DISCHARGE OF TAXES AND BANKRUPTCY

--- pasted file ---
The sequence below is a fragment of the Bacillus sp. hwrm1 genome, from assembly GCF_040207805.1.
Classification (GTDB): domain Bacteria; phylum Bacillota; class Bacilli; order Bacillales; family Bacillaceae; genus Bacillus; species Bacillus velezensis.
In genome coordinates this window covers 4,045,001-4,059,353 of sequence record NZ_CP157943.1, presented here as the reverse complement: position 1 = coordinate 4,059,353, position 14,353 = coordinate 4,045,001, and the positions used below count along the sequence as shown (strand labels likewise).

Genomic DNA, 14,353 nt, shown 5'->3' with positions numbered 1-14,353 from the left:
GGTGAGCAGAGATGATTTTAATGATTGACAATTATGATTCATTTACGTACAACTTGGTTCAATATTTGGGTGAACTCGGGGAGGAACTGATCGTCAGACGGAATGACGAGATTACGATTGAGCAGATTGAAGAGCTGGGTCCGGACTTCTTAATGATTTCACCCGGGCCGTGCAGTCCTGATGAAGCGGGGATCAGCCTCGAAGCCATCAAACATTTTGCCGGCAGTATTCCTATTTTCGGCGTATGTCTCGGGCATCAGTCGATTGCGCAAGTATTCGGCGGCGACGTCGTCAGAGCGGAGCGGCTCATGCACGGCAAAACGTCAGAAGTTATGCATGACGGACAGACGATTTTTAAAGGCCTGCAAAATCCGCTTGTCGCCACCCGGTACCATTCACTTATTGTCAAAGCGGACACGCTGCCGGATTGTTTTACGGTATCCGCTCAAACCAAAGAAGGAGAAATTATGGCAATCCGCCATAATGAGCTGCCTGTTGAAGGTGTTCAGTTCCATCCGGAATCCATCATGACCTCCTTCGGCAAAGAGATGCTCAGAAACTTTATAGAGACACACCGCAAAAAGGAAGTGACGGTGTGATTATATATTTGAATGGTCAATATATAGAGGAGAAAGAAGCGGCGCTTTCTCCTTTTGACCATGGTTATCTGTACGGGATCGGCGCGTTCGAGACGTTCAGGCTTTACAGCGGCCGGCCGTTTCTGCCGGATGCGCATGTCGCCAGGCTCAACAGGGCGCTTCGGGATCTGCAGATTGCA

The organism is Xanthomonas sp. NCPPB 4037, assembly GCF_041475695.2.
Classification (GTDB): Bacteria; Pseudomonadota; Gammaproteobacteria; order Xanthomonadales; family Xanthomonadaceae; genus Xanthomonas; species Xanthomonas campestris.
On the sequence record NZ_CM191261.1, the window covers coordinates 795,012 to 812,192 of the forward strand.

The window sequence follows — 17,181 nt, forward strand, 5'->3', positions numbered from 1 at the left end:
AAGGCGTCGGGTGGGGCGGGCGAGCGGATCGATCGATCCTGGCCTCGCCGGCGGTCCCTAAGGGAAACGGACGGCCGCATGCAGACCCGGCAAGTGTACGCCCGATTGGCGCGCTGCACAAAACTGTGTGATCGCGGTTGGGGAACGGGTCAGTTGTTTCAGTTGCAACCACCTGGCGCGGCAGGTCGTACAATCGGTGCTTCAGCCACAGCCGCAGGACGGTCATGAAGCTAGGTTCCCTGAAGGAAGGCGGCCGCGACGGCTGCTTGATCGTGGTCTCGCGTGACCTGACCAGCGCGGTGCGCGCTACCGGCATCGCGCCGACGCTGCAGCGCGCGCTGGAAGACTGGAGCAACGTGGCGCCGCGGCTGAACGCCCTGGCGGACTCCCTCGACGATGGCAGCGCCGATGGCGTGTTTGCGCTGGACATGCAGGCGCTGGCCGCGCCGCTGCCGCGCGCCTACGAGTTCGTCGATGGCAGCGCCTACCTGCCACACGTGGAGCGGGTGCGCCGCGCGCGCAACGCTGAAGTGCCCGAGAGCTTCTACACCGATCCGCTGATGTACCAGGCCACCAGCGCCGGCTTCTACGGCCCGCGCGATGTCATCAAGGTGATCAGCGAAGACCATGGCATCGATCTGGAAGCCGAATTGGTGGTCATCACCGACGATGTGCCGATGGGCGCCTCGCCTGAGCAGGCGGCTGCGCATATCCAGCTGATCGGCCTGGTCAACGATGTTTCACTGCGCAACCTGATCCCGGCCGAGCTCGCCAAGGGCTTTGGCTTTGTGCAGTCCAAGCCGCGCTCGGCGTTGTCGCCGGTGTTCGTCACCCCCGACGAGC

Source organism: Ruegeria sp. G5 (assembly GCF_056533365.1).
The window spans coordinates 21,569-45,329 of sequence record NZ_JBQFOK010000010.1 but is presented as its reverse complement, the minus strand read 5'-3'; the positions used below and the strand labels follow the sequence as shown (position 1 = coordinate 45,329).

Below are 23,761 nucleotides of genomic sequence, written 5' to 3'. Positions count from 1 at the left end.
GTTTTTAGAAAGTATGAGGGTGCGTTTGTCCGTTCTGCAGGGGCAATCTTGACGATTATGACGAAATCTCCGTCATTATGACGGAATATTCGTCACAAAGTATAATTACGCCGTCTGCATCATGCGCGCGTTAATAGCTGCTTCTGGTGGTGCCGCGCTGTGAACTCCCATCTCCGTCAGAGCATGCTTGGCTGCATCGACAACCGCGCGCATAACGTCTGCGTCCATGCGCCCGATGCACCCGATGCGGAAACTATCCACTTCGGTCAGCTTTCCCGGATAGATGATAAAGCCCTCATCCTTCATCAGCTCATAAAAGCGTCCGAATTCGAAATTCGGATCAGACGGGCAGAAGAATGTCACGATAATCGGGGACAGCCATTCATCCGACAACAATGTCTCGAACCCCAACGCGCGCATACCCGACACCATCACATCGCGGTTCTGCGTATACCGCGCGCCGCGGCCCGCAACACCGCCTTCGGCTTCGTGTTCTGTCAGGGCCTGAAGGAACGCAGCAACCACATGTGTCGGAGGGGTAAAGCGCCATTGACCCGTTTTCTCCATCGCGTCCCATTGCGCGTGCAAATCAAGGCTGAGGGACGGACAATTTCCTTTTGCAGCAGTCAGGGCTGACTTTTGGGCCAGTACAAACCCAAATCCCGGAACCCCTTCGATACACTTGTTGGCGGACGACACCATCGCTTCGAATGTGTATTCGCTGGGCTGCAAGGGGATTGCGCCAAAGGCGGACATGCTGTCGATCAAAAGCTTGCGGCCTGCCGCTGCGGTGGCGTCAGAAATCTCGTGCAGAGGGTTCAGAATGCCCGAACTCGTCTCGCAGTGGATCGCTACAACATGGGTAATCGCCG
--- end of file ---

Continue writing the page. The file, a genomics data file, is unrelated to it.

The general rule of thumb for a discharge of income taxes in bankruptcy is that the tax return must have been due at least 3 years ago. However, trust fund taxes, which are taxes withheld from employees pay or taxes collected on behalf of a taxing authority such as meals or sales tax, are never dischargeable. The Court of Appeals for the First Circuit recently decided a case the same way as other circuit courts have decided and its horrible news for taxpayers. If you are contemplating filing for bankruptcy to wipe out taxes that are owed to the Commonwealth of Massachusetts, this may no longer be a viable option. The court ruling states that any tax returns that are filed after their due date do not qualify under the definition of a return in accordance with bankruptcy laws and, therefore, the tax due on any late filed Massachusetts income tax returns cannot be discharged in bankruptcy no matter how old they are. If you were planning to file for bankruptcy to eliminate your Massachusetts past due taxes and you fall into this category, I suggest you call me on the Tax Line to discuss the possibility of filing an Offer-in-Settlement with the Commonwealth of Massachusetts. This can allow you to pay less than the full amount owed in satisfaction of your tax debt.